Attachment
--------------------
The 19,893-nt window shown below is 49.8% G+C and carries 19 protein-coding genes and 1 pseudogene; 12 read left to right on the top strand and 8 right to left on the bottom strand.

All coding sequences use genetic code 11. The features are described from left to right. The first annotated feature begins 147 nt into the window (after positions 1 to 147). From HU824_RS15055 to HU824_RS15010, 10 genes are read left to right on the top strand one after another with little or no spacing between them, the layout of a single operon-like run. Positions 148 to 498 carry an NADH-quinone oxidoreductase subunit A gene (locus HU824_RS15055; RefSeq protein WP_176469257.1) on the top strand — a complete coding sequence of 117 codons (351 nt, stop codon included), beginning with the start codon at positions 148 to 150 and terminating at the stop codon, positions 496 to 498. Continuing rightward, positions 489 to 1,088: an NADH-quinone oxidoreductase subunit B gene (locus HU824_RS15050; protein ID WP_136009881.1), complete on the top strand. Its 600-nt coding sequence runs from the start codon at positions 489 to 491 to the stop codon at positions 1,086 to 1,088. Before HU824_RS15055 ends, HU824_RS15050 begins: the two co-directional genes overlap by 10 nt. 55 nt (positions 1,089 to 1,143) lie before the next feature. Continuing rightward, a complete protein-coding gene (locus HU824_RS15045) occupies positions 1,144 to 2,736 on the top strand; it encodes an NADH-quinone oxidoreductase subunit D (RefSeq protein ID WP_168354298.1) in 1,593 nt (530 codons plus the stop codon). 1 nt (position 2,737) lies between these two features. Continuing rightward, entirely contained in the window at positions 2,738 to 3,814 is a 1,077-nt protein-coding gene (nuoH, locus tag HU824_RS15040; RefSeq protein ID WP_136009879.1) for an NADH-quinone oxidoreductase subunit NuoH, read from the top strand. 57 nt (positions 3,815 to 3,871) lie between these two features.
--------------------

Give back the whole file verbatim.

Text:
The 19,893-nt window shown below is 49.8% G+C and carries 19 protein-coding genes and 1 pseudogene; 12 read left to right on the top strand and 8 right to left on the bottom strand.

All coding sequences use genetic code 11. The features are described from left to right. The first annotated feature begins 147 nt into the window (after positions 1 to 147). From HU824_RS15055 to HU824_RS15010, 10 genes are read left to right on the top strand one after another with little or no spacing between them, the layout of a single operon-like run. Positions 148 to 498 carry an NADH-quinone oxidoreductase subunit A gene (locus HU824_RS15055; RefSeq protein WP_176469257.1) on the top strand — a complete coding sequence of 117 codons (351 nt, stop codon included), beginning with the start codon at positions 148 to 150 and terminating at the stop codon, positions 496 to 498. Continuing rightward, positions 489 to 1,088: an NADH-quinone oxidoreductase subunit B gene (locus HU824_RS15050; protein ID WP_136009881.1), complete on the top strand. Its 600-nt coding sequence runs from the start codon at positions 489 to 491 to the stop codon at positions 1,086 to 1,088. Before HU824_RS15055 ends, HU824_RS15050 begins: the two co-directional genes overlap by 10 nt. 55 nt (positions 1,089 to 1,143) lie before the next feature. Continuing rightward, a complete protein-coding gene (locus HU824_RS15045) occupies positions 1,144 to 2,736 on the top strand; it encodes an NADH-quinone oxidoreductase subunit D (RefSeq protein ID WP_168354298.1) in 1,593 nt (530 codons plus the stop codon). 1 nt (position 2,737) lies between these two features. Continuing rightward, entirely contained in the window at positions 2,738 to 3,814 is a 1,077-nt protein-coding gene (nuoH, locus tag HU824_RS15040; RefSeq protein ID WP_136009879.1) for an NADH-quinone oxidoreductase subunit NuoH, read from the top strand. 57 nt (positions 3,815 to 3,871) lie between these two features.